Having said this, there are a couple of obvious potential pitfalls that the ministry may need to exercise due diligence about. One is that (as already stated) this Bill proposes to make the States the recipients and custodians of the amounts in credit and to be received in the future, which of course is a reversal of the Court-induced consolidation at the Centre. The SC order of 26-09-2005 deliberates at length on why the State governments cannot lay claim to the NPV payments, which are related to national and global environmental interests, and declares that the public trusts doctrine behoves us to protect the rights of future generations as well, and therefore the CAMPA funds “have to be used for regeneration of eco-system and the same cannot be handed over to any State Government on the premise that ecology is not property of any State but belongs to all being a gift of nature for entire nation” (SC order dated 26-09-2005, Dutta & Yadav, 2011, p.323). As such, the shape of the regular CAMPA was supposed to be got approved by the Court through the  CEC, and it would be expected that the ministry would have done this before finalizing the new proposal. If it does so, there may well be a different viewpoint on the need to divest the centre of the accumulated balance as well as the responsibility of administering the account, unless the central government can convince the Court that sufficient and strong safeguards have been built in to keep strict controls on what the amounts can be spent on. 

If however the Court is still not convinced of the desirability of divesting the management of the funds to the states, then it would be necessary for the central ministry to accept the primary responsibility to take care of the account, and in that case the central CAMPA would have to be strengthened in many ways, with proper financial and accounting staff to maintain the integrity of the account, as well as sufficient qualified technical staff and supervising officers of the forest service to keep watch on the effective utilization of the resources in the states and to do periodic monitoring, impact assessment, and render qualified and informed advice to the national governing council. In the states as well, it may be possible to set up a wider overseeing mechanism with greater involvement of local ecologists and environmentalists to ensure that the natural forests are not negatively interfered with in the name of restoration and improvement. That, perhaps, may serve to assuage the fears expressed by the authors quoted (Bhargav and Dattatri, 2015) to some extent.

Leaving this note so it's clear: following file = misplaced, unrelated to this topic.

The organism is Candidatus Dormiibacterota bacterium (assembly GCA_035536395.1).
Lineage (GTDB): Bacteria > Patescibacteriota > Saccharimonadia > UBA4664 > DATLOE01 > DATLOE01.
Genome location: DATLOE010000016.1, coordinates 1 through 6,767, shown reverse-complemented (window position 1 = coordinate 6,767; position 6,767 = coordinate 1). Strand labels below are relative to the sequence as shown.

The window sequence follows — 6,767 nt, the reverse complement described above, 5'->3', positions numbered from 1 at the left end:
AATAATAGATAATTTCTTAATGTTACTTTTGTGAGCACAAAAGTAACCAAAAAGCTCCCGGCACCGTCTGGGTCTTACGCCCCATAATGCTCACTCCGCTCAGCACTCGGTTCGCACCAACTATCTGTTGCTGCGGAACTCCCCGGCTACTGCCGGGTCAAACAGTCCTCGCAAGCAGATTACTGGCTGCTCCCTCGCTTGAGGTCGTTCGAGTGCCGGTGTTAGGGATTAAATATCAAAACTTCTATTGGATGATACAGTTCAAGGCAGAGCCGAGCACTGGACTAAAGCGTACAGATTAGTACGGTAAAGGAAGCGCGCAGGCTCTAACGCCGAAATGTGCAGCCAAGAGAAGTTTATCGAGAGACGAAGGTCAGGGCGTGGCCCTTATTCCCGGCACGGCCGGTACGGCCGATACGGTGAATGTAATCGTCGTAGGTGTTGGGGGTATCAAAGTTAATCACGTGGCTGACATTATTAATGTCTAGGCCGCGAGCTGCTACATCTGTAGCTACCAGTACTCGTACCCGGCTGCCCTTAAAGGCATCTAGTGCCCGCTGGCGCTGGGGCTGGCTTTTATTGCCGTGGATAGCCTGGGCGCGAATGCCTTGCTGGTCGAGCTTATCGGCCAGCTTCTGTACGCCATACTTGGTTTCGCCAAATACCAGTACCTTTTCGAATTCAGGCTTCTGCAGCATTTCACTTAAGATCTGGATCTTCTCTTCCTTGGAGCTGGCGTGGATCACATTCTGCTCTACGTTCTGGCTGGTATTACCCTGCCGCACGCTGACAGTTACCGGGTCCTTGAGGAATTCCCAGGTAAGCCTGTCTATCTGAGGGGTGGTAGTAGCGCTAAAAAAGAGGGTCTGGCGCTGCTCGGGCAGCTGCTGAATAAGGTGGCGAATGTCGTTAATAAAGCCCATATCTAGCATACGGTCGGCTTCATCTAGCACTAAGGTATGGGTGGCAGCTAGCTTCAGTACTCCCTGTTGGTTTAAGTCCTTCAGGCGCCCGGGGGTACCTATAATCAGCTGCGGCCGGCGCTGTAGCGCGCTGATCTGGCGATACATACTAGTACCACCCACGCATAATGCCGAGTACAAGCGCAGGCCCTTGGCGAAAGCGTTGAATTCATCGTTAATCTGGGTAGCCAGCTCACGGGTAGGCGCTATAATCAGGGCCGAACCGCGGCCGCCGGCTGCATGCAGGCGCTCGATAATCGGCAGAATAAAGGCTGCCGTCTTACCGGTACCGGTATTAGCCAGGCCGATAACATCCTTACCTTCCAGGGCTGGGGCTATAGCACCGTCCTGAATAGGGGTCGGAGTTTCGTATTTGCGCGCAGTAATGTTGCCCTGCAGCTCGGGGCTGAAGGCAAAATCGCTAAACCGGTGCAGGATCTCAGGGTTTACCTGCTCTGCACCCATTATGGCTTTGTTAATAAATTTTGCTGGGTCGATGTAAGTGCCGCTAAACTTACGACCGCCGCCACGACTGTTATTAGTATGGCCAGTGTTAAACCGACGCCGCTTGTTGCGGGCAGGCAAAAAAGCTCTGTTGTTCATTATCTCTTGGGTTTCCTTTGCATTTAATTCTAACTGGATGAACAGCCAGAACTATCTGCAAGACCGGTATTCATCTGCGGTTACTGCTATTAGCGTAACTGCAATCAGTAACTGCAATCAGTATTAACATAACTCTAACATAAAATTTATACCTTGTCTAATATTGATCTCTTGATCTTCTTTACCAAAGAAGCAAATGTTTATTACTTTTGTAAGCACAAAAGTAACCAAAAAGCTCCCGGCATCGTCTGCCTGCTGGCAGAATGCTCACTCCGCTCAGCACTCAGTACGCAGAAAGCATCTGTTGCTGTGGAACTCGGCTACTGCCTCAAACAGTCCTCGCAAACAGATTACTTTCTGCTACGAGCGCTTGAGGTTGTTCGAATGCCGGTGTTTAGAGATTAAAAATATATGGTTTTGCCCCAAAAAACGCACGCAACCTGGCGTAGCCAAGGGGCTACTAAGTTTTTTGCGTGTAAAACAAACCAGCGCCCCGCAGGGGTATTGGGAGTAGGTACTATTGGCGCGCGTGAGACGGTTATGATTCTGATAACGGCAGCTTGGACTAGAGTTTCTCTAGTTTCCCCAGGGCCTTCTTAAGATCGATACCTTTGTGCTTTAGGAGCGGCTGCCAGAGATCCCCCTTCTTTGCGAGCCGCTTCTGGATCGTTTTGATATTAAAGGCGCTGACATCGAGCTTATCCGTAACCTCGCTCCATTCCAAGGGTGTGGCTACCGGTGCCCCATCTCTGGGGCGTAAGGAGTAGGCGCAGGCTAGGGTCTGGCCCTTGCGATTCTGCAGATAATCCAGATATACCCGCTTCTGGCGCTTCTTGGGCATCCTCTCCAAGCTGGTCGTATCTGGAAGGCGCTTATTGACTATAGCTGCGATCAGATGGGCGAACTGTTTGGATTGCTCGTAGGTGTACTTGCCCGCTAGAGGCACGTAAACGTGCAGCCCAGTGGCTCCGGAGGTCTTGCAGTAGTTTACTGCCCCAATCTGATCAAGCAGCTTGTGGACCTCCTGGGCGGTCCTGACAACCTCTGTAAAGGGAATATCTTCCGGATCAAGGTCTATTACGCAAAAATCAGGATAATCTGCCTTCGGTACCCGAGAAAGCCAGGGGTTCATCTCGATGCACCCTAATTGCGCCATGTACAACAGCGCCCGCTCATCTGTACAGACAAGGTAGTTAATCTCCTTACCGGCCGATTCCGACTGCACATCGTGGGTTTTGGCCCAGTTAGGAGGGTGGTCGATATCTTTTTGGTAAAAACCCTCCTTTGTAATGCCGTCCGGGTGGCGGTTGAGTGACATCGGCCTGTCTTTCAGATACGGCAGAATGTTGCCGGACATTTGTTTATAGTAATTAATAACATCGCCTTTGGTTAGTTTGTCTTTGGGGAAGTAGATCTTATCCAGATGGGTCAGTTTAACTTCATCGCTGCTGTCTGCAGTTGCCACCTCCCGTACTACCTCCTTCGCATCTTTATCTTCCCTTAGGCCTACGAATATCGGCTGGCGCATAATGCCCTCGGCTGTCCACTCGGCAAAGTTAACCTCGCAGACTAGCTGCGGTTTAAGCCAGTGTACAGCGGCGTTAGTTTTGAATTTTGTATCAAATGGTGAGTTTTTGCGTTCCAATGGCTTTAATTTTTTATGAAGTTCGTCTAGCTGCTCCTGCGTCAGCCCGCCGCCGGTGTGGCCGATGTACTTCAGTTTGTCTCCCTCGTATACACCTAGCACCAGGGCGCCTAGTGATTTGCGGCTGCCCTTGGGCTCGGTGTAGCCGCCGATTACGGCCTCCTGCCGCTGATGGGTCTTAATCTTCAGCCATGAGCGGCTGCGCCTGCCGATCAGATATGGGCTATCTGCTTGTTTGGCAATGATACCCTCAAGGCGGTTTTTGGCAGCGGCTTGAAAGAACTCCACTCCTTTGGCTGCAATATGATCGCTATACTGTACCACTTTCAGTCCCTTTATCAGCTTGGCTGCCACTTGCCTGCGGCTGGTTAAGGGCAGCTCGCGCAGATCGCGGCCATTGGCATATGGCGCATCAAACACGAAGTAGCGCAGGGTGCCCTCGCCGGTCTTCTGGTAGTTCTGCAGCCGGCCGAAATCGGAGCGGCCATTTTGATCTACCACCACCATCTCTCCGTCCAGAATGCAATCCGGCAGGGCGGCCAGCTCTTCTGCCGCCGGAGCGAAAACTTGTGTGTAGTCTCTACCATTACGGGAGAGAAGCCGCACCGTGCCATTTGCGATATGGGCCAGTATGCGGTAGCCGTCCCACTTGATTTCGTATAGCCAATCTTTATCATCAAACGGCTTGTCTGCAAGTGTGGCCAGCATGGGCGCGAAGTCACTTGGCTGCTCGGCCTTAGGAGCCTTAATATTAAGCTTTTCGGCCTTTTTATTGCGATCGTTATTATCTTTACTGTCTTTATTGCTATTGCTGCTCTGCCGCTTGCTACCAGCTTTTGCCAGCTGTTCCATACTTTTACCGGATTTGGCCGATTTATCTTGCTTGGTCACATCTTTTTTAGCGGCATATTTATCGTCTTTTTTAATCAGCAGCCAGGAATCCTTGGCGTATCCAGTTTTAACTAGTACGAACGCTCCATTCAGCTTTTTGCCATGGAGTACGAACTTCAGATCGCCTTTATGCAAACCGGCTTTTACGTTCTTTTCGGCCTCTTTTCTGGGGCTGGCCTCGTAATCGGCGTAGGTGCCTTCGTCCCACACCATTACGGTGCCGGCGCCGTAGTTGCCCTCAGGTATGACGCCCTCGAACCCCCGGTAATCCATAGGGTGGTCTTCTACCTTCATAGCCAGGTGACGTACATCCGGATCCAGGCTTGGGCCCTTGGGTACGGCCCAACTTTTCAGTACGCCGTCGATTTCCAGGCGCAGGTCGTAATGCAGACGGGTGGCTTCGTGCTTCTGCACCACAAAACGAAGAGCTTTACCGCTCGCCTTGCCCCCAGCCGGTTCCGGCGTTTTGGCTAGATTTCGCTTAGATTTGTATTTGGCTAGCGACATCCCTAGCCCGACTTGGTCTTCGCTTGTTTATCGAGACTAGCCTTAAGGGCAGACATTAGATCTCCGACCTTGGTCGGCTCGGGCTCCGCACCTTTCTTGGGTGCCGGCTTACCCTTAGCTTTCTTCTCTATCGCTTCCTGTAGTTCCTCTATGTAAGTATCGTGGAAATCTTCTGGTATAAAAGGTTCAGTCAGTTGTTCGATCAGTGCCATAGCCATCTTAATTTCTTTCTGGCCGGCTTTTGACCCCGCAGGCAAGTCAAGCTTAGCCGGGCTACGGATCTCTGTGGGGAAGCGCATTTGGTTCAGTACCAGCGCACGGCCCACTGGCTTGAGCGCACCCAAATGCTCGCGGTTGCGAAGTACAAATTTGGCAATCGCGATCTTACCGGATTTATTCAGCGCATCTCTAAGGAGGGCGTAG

One final point is also made, as an afterthought: why at all do we need to pass a legislation to give effect to the CAMPA? After all, the Supreme Court has been emphatic that the CA and NPV payments do not amount to a tax, but rather should be looked at as a fee for the environmental services that have been consumed by the project concerned. The enabling legislation is the Environment Protection Act or the Forest Conservation Act. The bill as such will probably excite a lot of opposition, as forests and the FCA especially have come to be seen as among the most hated manifestations of the colonial yoke and of central authority, and the state governments are smarting under their impositions. On the other hand, the ministry needs to give a proper shape to the Fund and the mode of managing and utilizing it, providing the states a measure of freedom and a modicum of financial sources that should help to salve their wounds a bit. A serious consideration may be given to the option of tabling a Resolution instead of putting a Bill to vote. This would have the added advantage of providing an easier means of making such changes as may be required by the passage of time or the further orders of the Court in the near future.

Downloadable pdf version:


Bhargav, Praveen and Shekar Dattatri (2015): Sowing the seeds of a disaster. The Hindu, 29 July 2015, p.11 (Bangalore).

Dutta, Ritwik and Bhupender Yadav (2011). Supreme Court on Forest Conservation. Third Edition. Universal Law Publishing Co., New Delhi.

Government of India (2004). Handbook of Forest (Conservation) Act, 1980. Ministry of Environment & Forests, New Delhi.

Ramesh, Jairam (2015). Green Signals. Ecology, Growth and Democracy in India. Oxford University Press, New Delhi.

1 comment:

  1. the NPV and Compensatory plantation funds collected as fee must be debated and resolved by the parliament . And the money must go to the State governments directly so that communities will have easy access.